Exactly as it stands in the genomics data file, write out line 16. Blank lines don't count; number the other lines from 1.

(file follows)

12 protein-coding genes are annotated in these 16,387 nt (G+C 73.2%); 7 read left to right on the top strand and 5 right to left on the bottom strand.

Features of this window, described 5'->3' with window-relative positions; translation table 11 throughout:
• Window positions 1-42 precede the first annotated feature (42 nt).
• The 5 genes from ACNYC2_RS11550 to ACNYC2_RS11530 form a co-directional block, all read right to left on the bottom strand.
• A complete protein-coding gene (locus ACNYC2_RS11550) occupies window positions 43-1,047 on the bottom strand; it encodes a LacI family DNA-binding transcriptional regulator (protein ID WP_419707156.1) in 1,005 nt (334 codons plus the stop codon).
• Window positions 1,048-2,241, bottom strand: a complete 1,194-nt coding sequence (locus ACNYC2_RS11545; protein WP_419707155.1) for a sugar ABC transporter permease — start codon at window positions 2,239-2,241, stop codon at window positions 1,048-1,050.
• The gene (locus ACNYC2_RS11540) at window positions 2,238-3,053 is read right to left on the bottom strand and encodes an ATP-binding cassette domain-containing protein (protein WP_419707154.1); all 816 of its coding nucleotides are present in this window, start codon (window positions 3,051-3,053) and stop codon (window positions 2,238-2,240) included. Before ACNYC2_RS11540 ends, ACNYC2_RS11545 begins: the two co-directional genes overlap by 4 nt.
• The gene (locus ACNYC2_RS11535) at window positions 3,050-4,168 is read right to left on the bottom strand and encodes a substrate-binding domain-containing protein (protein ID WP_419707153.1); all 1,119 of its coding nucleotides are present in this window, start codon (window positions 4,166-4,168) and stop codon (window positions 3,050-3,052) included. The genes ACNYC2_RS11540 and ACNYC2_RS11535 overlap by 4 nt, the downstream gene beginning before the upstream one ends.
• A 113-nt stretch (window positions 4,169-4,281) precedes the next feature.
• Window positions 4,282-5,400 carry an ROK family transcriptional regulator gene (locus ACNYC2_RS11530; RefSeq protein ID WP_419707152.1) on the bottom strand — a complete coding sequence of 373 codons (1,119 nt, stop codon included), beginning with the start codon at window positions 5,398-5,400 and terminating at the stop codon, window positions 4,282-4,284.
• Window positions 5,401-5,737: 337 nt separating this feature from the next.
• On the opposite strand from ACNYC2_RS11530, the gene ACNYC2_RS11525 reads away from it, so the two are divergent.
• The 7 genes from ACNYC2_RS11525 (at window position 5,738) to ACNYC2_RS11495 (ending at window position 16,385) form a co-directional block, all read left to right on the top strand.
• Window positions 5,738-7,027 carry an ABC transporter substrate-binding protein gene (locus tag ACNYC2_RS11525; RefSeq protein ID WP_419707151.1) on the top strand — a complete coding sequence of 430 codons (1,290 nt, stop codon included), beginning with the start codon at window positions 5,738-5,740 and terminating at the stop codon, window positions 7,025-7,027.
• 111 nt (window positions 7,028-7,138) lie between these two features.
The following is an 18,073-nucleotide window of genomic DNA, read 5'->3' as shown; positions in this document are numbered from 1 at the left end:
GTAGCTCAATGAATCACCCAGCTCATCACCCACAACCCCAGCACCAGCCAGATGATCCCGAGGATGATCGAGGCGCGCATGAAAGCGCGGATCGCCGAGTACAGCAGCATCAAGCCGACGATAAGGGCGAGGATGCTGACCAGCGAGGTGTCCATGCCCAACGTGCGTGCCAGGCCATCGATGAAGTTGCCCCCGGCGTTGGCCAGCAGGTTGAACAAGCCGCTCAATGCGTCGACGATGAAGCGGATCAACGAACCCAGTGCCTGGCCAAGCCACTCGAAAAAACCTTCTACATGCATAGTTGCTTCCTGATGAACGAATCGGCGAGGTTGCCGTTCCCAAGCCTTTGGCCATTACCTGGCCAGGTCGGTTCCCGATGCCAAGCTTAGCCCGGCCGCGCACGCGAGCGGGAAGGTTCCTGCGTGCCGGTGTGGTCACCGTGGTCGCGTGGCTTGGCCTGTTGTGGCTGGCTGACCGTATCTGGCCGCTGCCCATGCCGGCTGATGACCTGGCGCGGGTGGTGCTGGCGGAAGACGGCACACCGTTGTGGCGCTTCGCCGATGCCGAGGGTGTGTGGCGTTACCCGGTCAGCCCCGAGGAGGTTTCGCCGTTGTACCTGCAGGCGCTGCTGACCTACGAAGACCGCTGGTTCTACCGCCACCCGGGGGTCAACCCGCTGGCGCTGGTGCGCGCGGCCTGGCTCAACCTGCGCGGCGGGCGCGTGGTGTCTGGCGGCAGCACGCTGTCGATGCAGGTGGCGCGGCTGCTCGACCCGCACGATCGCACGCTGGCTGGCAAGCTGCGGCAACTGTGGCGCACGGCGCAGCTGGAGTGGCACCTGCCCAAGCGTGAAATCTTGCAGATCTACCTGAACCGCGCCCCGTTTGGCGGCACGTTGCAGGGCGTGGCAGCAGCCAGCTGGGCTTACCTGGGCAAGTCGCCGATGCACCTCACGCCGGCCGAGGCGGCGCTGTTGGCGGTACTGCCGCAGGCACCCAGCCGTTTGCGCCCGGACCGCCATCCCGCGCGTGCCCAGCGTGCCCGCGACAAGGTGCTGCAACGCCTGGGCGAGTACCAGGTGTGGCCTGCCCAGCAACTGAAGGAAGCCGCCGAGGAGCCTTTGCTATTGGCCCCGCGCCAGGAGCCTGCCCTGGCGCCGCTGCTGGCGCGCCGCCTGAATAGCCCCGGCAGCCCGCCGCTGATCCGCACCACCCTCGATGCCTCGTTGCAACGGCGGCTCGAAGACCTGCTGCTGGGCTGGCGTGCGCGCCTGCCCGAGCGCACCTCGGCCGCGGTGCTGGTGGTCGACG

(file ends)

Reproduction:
The following is an 18,073-nucleotide window of genomic DNA, read 5'->3' as shown; positions in this document are numbered from 1 at the left end: